Memory lapses can happen occasionally at any age – like the name on the tip of your tongue that you can’t quite remember. For many people, however, memory failures happen a lot more frequently when they become older.
This does not mean that severe memory loss is inevitable with aging. Research has shown that there are tips and tricks to help keep your memory sharper in the years to come.
Take a Walk
There is a great deal of evidence to show that physical exercise can help preserve mental function and memory with aging. Walking for half an hour a day is one of the best things you can do for your body and your brain. Regular exercise can help prevent or reduce several contributing factors to memory loss, including:
- High cholesterol
- High blood pressure
Get a Mental Workout
Mental exercise is good for you, the same as physical exercise. Any mentally challenging activities can help you keep your mind sharp as you grow older. Examples of such activities include playing cards, reading books, working crossword puzzles, or playing on a brain-training app on your phone.
Stay Socially Engaged
Social activities can help your memory and your mood. The more social connections people have, the better they can preserve mental function and memory. Depression is a contributing factor to dementia, and depression occurs more often in socially-isolated older people.
Eat a Mediterranean Diet
A recent study found that people who follow a Mediterranean diet are less likely to have memory problems and cognitive impairment. This eating plan includes olive oil, an abundance of fruits and vegetables, and fish as an alternative to red meat.
Get a Good Night’s Sleep
Normal, restful sleep is important to attention, concentration, and mental function. To sleep better at night:
- Go to bed and get up at the same time every day.
- Avoid eating a big meal before bed.
- Avoid smoking and other forms of nicotine.
- Don’t have caffeine or alcohol close to bedtime.
Stress is bad for the brain and the rest of the body. High cortisol (stress hormone) levels make it difficult to pull information from the memory. Try massage, yoga, aroma therapy, nature walks, or whatever it takes to reduce your stress.
Get Checked for Medical Conditions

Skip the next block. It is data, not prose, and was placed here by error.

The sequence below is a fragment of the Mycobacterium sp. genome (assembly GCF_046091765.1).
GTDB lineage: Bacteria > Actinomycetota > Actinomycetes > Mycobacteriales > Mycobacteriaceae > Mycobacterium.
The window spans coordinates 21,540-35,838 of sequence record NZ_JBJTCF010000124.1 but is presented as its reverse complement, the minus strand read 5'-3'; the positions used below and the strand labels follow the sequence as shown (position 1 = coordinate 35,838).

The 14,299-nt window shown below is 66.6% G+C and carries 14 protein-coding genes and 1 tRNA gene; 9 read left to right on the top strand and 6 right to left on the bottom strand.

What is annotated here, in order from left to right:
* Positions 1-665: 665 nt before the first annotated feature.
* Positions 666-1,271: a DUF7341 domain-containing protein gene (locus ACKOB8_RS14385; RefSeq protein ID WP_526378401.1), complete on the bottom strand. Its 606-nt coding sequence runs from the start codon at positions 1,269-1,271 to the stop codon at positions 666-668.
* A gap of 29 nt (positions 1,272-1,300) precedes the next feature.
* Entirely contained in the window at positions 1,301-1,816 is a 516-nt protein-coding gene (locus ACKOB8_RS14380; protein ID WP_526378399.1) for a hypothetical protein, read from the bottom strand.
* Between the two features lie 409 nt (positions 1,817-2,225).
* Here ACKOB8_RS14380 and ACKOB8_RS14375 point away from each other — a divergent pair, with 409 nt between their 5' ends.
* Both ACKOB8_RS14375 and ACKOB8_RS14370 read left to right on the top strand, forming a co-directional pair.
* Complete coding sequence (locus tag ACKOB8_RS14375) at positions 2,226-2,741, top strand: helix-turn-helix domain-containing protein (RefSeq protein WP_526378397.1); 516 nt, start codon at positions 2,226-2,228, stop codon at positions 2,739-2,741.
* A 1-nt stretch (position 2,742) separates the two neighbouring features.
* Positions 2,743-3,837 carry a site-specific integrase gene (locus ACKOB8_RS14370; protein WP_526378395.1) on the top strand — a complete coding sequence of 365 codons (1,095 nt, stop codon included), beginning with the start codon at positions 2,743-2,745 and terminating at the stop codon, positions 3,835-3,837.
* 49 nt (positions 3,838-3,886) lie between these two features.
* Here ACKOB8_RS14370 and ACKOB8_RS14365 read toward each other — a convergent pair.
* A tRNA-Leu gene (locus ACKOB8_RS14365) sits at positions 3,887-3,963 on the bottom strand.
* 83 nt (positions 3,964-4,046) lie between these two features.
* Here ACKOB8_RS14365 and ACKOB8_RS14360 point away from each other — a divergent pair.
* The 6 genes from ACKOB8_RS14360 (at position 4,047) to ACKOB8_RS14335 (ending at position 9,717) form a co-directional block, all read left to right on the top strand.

Certain medical conditions can cause memory loss. These include:
- Vitamin deficiencies
- Thyroid disease
Certain medications, including drugs prescribed for sleep and anxiety, can also cause memory loss. If you are worried about losing your memory, have your doctor try to reduce sleep and anxiety medications and evaluate you for any underlying health conditions.
Make Use of Memory Tricks
If you have difficulty remembering certain things, memory tricks can help. When you learn someone’s name or a new word, say it out loud several times to help establish the name or word in your memory. Some people mentally connect a new name or word with an image for reinforcement. Post-it notes placed in strategic locations or reminders on your phone can help you remember important events or routine tasks, like taking your medications.
Personal Emergency Response System
With the right personal emergency response system, all you need to do in a crisis is to push a button on a pendant or bracelet to get help on the way. An operator standing by to answer your alarm will already have your address and be able to send emergency assistance immediately. Some of these advanced systems offer the option of medication reminders.
If you are a senior who likes to travel, a cellular-based mobile personal emergency response system may be your best option. GPS tracking can alert the operator to your location, wherever you happen to be when an emergency occurs. Our medical alert comparison is designed to help you find the right personal emergency response system for you.